We went to the Rock of Cashel and Bear very cleverly found a way to drive straight up the side of the hill to drop Munk Mom off at the door before we parked in the approved spot at the foot of the hill.

Rock of Cashel

The Rock was originally a castle/fortress which was a seat of power for some of the kings of the region going back tot he 5th century but it was turned over to the church in 1101 and the buildings on it from that point forward are all ecclesiastical.

Chapel with tour guide Claire in the foreground

We took the tour with a very funny guide named Claire who told lots of interesting anecdotes as well as imparting a good overview of the information about when the different structures were put up.

Monument to overweening pride (AKA the mausoleum cross that was so tall that a really good wind blew the top off)

View down to the ruins of the Benedictine (later Cistercian) abbey

The cross of St. Patrick (now in the museum)

We got done with just enough time to drive the hour over to Cork and find the Cafe Paradiso on Lancaster Quay. I had first heard of the restaurant about 5 years ago when my friend Amanda DeWees had given me a copy of one of their cookbooks and I fell in love with it. The chef, Denis Cotter, has a very warm way of writing about food without seeming cheesy at all (although his recipes do feature some amazing cheese), so I’d always thought I’d like to come eat there.

If I had any fears that it wouldn’t live up to my hopes and expectations, those were quickly set to rest. After a gratis tray of olives, cashews and some kind of mysterious sunflower seed/peanut brittle, we got down to questions such as what is a quinoa-haloumi timbale. (Unfortunately my pictures came out a little blurred, but I can’t bear not to see the food again.)

Spring cabbage timbale of roast tomato, grilled haloumi & quinoa with saffron-hazelnut butter, crisped potato and cumin roast carrots

Bear’s choice was sweet chilli-glazed panfried tofu with asian greens in a coconut & lemongrass broth, soba noodles and a gingered aduki bean wonton

Munk Mom had a kind of spinach/Knockalara cheese layered entree with a tomato-cardamom broth and roasted green beans.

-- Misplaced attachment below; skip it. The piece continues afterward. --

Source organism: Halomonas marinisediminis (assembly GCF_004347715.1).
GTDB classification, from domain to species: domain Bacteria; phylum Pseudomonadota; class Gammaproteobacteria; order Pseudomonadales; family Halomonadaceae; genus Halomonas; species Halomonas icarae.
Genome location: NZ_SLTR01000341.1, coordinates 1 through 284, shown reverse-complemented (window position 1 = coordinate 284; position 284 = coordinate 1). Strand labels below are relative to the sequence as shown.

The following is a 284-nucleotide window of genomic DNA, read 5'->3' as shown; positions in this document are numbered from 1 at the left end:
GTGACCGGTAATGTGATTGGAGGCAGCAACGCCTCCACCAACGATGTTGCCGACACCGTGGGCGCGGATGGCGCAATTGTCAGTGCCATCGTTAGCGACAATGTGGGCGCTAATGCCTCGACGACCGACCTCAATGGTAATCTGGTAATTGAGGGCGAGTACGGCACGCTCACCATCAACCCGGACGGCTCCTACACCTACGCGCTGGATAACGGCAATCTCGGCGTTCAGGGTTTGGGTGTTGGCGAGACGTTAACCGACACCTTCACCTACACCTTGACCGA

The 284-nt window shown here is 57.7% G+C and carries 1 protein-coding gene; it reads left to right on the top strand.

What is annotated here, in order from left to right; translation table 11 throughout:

Following the amazing entrees, the desserts actually managed to top them somehow (although the coffee was stronger than any of us could handle):

Dark chocolate silk cake with espresso ice cream and a hazelnut tuille

Vanilla pod ice cream, brutti ma buoni, espresso and a shot of frangelico

Bear had wisely booked us in a hotel not far away so we managed to roll ourselves over there. While having WiFi while you travel is really nice and even vital at times, this time what I found on logging in was about the theater massacre in Aurora, Colorado at the premiere of The Dark Knight Rises and it left me very sad for my home country. Since I’ve moved to England I’ve felt very safe and perhaps I’m overly naive at times, but I’ve never once felt unsafe or uneasy in public or thought that I was being threatened. I’ve felt that way probably at least once a month back in Florida and I’m really starting to wonder what’s being done differently in America.

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Depending on how you look at it, ofermod is the Anglo-Saxon word which equates to hubris and pridefulness to the point of destruction. It was something of a theme for the day, but thankfully not to an utterly destructive degree. (It’s also the name of a Swedish death-metal band but please don’t Google them — trust me.)

I did a bad job of getting the day off on the right foot. I somewhat foolishly went on the principle that because I could hear the oven timer on the second floor then I must be able to hear it equally well on the third floor. That would not be correct. Ofermod! In fact, the timer will turn itself off completely if you don’t get to it quickly enough and then it will just merrily continue to bake until your tender little flaky pain au chocolats look like the NFL pigskin footballs your older brother left out in the rain.

(Which brings to mind a very funny story about when my Dad was in a fraternity at Auburn and they bought a very nice leather football for use in practice for the inter-mural football games. Basically, it got a little damp and they wanted to take very good care of it so they got the oven just a bit warm, turned it off and put it in the oven to let it gently dry while they went to take showers (I believe that’s why it was unattended). Well, no one told Napoleon the frat house cook about this and he came in to make breakfast like he always did, turned on the oven to preheat and a few minutes later the oven door blew off its hinges. Eventually they convinced him to come back inside the house to keep working for them, but the guys had a history of making life hard on him, unintentionally or not. There was an incident involving Napoleon and a dead rattlesnake that I’ll have to post someday.)